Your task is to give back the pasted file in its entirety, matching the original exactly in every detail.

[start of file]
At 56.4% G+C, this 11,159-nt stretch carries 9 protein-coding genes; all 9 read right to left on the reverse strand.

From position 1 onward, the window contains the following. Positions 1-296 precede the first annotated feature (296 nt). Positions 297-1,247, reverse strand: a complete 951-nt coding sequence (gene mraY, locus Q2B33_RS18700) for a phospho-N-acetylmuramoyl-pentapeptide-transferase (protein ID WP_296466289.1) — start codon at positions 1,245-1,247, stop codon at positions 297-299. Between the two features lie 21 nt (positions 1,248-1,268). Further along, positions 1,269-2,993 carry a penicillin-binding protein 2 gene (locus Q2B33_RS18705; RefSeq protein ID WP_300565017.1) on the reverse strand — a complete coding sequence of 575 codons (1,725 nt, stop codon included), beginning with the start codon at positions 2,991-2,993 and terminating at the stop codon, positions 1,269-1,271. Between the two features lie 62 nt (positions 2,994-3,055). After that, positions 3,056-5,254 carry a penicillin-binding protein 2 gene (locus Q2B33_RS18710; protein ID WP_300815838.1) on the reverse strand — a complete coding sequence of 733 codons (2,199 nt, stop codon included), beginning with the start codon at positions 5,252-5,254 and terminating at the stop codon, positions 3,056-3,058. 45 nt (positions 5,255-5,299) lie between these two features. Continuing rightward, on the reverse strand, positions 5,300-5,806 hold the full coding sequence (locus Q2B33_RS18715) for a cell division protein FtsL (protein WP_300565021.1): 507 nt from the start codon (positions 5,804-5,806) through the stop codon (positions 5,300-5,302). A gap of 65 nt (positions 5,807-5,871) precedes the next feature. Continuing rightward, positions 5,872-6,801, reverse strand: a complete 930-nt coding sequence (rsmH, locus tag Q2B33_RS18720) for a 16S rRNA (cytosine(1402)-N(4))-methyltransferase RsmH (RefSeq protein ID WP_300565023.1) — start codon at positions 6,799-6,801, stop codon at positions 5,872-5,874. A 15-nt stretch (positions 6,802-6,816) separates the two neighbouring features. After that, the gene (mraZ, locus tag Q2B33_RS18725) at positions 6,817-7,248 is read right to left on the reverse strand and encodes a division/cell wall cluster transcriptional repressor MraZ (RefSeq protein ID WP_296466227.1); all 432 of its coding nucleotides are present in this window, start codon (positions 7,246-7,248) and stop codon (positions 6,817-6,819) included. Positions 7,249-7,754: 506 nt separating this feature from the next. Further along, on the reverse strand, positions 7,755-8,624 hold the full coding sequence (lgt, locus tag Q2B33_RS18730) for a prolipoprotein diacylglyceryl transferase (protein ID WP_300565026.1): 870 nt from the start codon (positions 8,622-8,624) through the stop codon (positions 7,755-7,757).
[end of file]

At 56.4% G+C, this 11,159-nt stretch carries 9 protein-coding genes; all 9 read right to left on the reverse strand.

From position 1 onward, the window contains the following. Positions 1-296 precede the first annotated feature (296 nt). Positions 297-1,247, reverse strand: a complete 951-nt coding sequence (gene mraY, locus Q2B33_RS18700) for a phospho-N-acetylmuramoyl-pentapeptide-transferase (protein ID WP_296466289.1) — start codon at positions 1,245-1,247, stop codon at positions 297-299. Between the two features lie 21 nt (positions 1,248-1,268). Further along, positions 1,269-2,993 carry a penicillin-binding protein 2 gene (locus Q2B33_RS18705; RefSeq protein ID WP_300565017.1) on the reverse strand — a complete coding sequence of 575 codons (1,725 nt, stop codon included), beginning with the start codon at positions 2,991-2,993 and terminating at the stop codon, positions 1,269-1,271. Between the two features lie 62 nt (positions 2,994-3,055). After that, positions 3,056-5,254 carry a penicillin-binding protein 2 gene (locus Q2B33_RS18710; protein ID WP_300815838.1) on the reverse strand — a complete coding sequence of 733 codons (2,199 nt, stop codon included), beginning with the start codon at positions 5,252-5,254 and terminating at the stop codon, positions 3,056-3,058. 45 nt (positions 5,255-5,299) lie between these two features. Continuing rightward, on the reverse strand, positions 5,300-5,806 hold the full coding sequence (locus Q2B33_RS18715) for a cell division protein FtsL (protein WP_300565021.1): 507 nt from the start codon (positions 5,804-5,806) through the stop codon (positions 5,300-5,302). A gap of 65 nt (positions 5,807-5,871) precedes the next feature. Continuing rightward, positions 5,872-6,801, reverse strand: a complete 930-nt coding sequence (rsmH, locus tag Q2B33_RS18720) for a 16S rRNA (cytosine(1402)-N(4))-methyltransferase RsmH (RefSeq protein ID WP_300565023.1) — start codon at positions 6,799-6,801, stop codon at positions 5,872-5,874. A 15-nt stretch (positions 6,802-6,816) separates the two neighbouring features. After that, the gene (mraZ, locus tag Q2B33_RS18725) at positions 6,817-7,248 is read right to left on the reverse strand and encodes a division/cell wall cluster transcriptional repressor MraZ (RefSeq protein ID WP_296466227.1); all 432 of its coding nucleotides are present in this window, start codon (positions 7,246-7,248) and stop codon (positions 6,817-6,819) included. Positions 7,249-7,754: 506 nt separating this feature from the next. Further along, on the reverse strand, positions 7,755-8,624 hold the full coding sequence (lgt, locus tag Q2B33_RS18730) for a prolipoprotein diacylglyceryl transferase (protein ID WP_300565026.1): 870 nt from the start codon (positions 8,622-8,624) through the stop codon (positions 7,755-7,757).